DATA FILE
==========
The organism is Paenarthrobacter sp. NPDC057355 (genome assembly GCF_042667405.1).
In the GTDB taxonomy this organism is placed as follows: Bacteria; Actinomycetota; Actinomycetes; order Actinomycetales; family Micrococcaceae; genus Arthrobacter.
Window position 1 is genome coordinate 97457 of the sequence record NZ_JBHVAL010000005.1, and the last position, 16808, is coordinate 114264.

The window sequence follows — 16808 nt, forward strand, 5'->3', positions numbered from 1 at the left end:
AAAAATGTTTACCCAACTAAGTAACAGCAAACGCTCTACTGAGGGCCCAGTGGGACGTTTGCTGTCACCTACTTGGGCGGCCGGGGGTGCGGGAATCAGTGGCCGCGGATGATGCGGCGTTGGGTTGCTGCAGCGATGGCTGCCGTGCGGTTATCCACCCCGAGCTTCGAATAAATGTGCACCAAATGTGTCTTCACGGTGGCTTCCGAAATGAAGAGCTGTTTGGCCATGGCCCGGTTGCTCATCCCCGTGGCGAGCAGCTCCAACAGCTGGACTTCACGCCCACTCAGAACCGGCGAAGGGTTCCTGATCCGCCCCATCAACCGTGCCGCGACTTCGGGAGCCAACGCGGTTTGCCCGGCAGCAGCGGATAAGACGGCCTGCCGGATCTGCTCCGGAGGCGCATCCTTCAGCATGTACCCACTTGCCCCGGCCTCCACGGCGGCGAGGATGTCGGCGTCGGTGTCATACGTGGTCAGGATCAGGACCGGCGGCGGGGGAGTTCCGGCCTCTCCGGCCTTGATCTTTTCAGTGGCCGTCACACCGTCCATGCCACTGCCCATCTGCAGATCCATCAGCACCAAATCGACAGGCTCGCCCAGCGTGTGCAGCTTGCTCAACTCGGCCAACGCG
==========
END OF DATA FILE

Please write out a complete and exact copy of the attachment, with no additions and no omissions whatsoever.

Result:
The organism is Paenarthrobacter sp. NPDC057355 (genome assembly GCF_042667405.1).
In the GTDB taxonomy this organism is placed as follows: Bacteria; Actinomycetota; Actinomycetes; order Actinomycetales; family Micrococcaceae; genus Arthrobacter.
Window position 1 is genome coordinate 97457 of the sequence record NZ_JBHVAL010000005.1, and the last position, 16808, is coordinate 114264.

The window sequence follows — 16808 nt, forward strand, 5'->3', positions numbered from 1 at the left end:
AAAAATGTTTACCCAACTAAGTAACAGCAAACGCTCTACTGAGGGCCCAGTGGGACGTTTGCTGTCACCTACTTGGGCGGCCGGGGGTGCGGGAATCAGTGGCCGCGGATGATGCGGCGTTGGGTTGCTGCAGCGATGGCTGCCGTGCGGTTATCCACCCCGAGCTTCGAATAAATGTGCACCAAATGTGTCTTCACGGTGGCTTCCGAAATGAAGAGCTGTTTGGCCATGGCCCGGTTGCTCATCCCCGTGGCGAGCAGCTCCAACAGCTGGACTTCACGCCCACTCAGAACCGGCGAAGGGTTCCTGATCCGCCCCATCAACCGTGCCGCGACTTCGGGAGCCAACGCGGTTTGCCCGGCAGCAGCGGATAAGACGGCCTGCCGGATCTGCTCCGGAGGCGCATCCTTCAGCATGTACCCACTTGCCCCGGCCTCCACGGCGGCGAGGATGTCGGCGTCGGTGTCATACGTGGTCAGGATCAGGACCGGCGGCGGGGGAGTTCCGGCCTCTCCGGCCTTGATCTTTTCAGTGGCCGTCACACCGTCCATGCCACTGCCCATCTGCAGATCCATCAGCACCAAATCGACAGGCTCGCCCAGCGTGTGCAGCTTGCTCAACTCGGCCAACGCG